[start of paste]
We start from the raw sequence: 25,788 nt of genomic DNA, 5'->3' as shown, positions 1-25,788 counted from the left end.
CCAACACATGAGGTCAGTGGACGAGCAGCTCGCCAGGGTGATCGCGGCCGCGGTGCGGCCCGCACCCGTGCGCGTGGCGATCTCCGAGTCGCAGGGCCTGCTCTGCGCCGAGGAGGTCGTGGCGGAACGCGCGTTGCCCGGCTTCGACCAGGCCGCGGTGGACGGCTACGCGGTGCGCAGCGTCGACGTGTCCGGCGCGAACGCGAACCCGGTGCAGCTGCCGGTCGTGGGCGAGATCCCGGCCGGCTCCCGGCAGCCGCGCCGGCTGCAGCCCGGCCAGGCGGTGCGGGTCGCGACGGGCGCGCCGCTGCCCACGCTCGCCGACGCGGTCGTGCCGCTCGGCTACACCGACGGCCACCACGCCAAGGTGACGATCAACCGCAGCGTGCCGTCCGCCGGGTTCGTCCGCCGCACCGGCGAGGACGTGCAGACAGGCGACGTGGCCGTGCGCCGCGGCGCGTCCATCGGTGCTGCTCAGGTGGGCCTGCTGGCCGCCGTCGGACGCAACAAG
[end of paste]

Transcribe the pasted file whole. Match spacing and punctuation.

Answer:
We start from the raw sequence: 25,788 nt of genomic DNA, 5'->3' as shown, positions 1-25,788 counted from the left end.
CCAACACATGAGGTCAGTGGACGAGCAGCTCGCCAGGGTGATCGCGGCCGCGGTGCGGCCCGCACCCGTGCGCGTGGCGATCTCCGAGTCGCAGGGCCTGCTCTGCGCCGAGGAGGTCGTGGCGGAACGCGCGTTGCCCGGCTTCGACCAGGCCGCGGTGGACGGCTACGCGGTGCGCAGCGTCGACGTGTCCGGCGCGAACGCGAACCCGGTGCAGCTGCCGGTCGTGGGCGAGATCCCGGCCGGCTCCCGGCAGCCGCGCCGGCTGCAGCCCGGCCAGGCGGTGCGGGTCGCGACGGGCGCGCCGCTGCCCACGCTCGCCGACGCGGTCGTGCCGCTCGGCTACACCGACGGCCACCACGCCAAGGTGACGATCAACCGCAGCGTGCCGTCCGCCGGGTTCGTCCGCCGCACCGGCGAGGACGTGCAGACAGGCGACGTGGCCGTGCGCCGCGGCGCGTCCATCGGTGCTGCTCAGGTGGGCCTGCTGGCCGCCGTCGGACGCAACAAG